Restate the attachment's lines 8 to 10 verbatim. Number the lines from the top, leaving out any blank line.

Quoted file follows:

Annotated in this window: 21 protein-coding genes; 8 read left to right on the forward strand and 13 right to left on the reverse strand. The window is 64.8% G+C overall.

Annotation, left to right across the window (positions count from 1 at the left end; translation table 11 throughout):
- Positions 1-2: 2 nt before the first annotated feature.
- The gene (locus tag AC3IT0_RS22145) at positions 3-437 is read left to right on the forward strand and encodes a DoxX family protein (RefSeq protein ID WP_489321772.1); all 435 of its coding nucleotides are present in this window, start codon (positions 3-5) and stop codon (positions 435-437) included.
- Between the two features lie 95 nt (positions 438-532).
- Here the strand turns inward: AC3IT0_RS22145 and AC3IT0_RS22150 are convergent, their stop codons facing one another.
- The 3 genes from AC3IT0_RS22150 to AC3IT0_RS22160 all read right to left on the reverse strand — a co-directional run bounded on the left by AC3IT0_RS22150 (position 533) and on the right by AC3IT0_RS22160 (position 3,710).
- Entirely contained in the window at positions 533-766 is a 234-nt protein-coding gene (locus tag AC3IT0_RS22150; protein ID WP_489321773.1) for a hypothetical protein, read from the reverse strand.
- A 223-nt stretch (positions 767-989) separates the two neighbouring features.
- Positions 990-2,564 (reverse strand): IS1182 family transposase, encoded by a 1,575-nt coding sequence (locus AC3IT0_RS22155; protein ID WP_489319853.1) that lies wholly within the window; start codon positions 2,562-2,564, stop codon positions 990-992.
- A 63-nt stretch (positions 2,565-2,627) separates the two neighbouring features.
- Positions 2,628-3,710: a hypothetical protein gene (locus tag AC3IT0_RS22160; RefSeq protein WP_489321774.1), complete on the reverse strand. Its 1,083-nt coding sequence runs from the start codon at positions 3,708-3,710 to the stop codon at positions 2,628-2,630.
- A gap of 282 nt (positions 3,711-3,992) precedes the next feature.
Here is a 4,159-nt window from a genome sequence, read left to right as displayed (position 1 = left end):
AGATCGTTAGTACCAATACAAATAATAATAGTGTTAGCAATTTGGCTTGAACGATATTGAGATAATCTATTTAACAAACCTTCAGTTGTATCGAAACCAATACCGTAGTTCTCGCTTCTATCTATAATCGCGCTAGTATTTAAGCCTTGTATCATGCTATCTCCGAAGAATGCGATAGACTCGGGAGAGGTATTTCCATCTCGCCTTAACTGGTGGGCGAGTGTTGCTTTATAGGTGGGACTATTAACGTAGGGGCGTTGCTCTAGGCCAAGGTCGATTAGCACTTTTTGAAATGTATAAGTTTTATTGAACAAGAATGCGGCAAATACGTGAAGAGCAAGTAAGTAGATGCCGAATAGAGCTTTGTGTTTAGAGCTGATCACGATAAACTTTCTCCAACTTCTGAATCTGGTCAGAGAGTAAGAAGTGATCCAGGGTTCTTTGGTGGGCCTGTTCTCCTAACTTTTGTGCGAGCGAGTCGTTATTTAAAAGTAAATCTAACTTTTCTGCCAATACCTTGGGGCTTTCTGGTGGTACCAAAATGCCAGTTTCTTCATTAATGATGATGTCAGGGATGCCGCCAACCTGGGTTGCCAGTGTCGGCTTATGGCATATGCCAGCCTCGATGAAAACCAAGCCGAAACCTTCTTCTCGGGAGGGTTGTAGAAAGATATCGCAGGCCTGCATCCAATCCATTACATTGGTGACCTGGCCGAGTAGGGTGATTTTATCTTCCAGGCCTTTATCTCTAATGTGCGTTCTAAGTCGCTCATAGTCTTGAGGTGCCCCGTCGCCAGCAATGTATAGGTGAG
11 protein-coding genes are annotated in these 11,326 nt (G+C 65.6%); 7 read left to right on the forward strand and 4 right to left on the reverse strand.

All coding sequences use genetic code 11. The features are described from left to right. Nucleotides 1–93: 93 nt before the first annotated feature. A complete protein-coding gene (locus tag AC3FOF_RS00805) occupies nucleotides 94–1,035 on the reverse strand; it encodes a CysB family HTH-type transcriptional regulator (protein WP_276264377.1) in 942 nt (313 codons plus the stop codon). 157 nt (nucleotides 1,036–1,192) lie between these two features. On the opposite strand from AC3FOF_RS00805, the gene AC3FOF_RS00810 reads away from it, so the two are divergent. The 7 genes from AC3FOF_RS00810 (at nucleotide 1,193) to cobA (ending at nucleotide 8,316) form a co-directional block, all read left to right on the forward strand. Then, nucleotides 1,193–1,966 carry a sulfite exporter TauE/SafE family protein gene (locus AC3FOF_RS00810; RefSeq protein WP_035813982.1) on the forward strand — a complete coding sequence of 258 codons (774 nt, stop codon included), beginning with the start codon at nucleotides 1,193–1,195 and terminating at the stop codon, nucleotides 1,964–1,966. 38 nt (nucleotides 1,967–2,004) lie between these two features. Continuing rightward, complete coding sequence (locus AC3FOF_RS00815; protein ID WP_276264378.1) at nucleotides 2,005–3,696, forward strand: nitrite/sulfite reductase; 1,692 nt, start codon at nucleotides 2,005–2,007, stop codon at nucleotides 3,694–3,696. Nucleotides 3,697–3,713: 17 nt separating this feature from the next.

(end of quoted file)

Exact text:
- Entirely contained in the window at positions 533-766 is a 234-nt protein-coding gene (locus tag AC3IT0_RS22150; protein ID WP_489321773.1) for a hypothetical protein, read from the reverse strand.
- A 223-nt stretch (positions 767-989) separates the two neighbouring features.
- Positions 990-2,564 (reverse strand): IS1182 family transposase, encoded by a 1,575-nt coding sequence (locus AC3IT0_RS22155; protein ID WP_489319853.1) that lies wholly within the window; start codon positions 2,562-2,564, stop codon positions 990-992.